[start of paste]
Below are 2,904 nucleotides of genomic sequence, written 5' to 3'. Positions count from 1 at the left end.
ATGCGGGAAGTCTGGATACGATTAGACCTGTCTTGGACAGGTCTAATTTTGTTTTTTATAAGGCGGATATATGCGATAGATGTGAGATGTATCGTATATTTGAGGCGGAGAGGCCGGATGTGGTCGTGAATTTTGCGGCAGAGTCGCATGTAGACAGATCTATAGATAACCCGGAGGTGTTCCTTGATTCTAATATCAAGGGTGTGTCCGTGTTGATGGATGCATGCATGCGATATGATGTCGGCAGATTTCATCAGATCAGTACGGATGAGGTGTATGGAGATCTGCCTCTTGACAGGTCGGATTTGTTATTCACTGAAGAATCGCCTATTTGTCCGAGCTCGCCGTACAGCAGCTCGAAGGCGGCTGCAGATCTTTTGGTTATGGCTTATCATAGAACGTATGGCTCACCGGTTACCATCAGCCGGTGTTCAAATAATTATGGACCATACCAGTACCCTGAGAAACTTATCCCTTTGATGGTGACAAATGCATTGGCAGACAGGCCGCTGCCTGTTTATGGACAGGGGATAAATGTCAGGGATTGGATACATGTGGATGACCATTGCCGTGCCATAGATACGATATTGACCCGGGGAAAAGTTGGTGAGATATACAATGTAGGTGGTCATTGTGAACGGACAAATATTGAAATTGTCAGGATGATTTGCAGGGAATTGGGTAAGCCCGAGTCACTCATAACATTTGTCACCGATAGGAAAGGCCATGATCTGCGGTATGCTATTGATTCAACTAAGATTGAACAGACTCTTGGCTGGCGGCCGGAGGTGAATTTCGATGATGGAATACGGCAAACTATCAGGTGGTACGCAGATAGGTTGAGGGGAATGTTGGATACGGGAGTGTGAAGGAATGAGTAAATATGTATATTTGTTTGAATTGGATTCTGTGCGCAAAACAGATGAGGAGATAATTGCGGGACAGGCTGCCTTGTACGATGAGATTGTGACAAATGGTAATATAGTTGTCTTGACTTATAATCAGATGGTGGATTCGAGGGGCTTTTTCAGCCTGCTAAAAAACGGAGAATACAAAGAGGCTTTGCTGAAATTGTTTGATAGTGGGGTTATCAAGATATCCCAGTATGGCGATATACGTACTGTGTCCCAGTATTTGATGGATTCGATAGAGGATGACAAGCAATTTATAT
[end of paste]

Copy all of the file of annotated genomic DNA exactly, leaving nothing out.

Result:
Below are 2,904 nucleotides of genomic sequence, written 5' to 3'. Positions count from 1 at the left end.
ATGCGGGAAGTCTGGATACGATTAGACCTGTCTTGGACAGGTCTAATTTTGTTTTTTATAAGGCGGATATATGCGATAGATGTGAGATGTATCGTATATTTGAGGCGGAGAGGCCGGATGTGGTCGTGAATTTTGCGGCAGAGTCGCATGTAGACAGATCTATAGATAACCCGGAGGTGTTCCTTGATTCTAATATCAAGGGTGTGTCCGTGTTGATGGATGCATGCATGCGATATGATGTCGGCAGATTTCATCAGATCAGTACGGATGAGGTGTATGGAGATCTGCCTCTTGACAGGTCGGATTTGTTATTCACTGAAGAATCGCCTATTTGTCCGAGCTCGCCGTACAGCAGCTCGAAGGCGGCTGCAGATCTTTTGGTTATGGCTTATCATAGAACGTATGGCTCACCGGTTACCATCAGCCGGTGTTCAAATAATTATGGACCATACCAGTACCCTGAGAAACTTATCCCTTTGATGGTGACAAATGCATTGGCAGACAGGCCGCTGCCTGTTTATGGACAGGGGATAAATGTCAGGGATTGGATACATGTGGATGACCATTGCCGTGCCATAGATACGATATTGACCCGGGGAAAAGTTGGTGAGATATACAATGTAGGTGGTCATTGTGAACGGACAAATATTGAAATTGTCAGGATGATTTGCAGGGAATTGGGTAAGCCCGAGTCACTCATAACATTTGTCACCGATAGGAAAGGCCATGATCTGCGGTATGCTATTGATTCAACTAAGATTGAACAGACTCTTGGCTGGCGGCCGGAGGTGAATTTCGATGATGGAATACGGCAAACTATCAGGTGGTACGCAGATAGGTTGAGGGGAATGTTGGATACGGGAGTGTGAAGGAATGAGTAAATATGTATATTTGTTTGAATTGGATTCTGTGCGCAAAACAGATGAGGAGATAATTGCGGGACAGGCTGCCTTGTACGATGAGATTGTGACAAATGGTAATATAGTTGTCTTGACTTATAATCAGATGGTGGATTCGAGGGGCTTTTTCAGCCTGCTAAAAAACGGAGAATACAAAGAGGCTTTGCTGAAATTGTTTGATAGTGGGGTTATCAAGATATCCCAGTATGGCGATATACGTACTGTGTCCCAGTATTTGATGGATTCGATAGAGGATGACAAGCAATTTATAT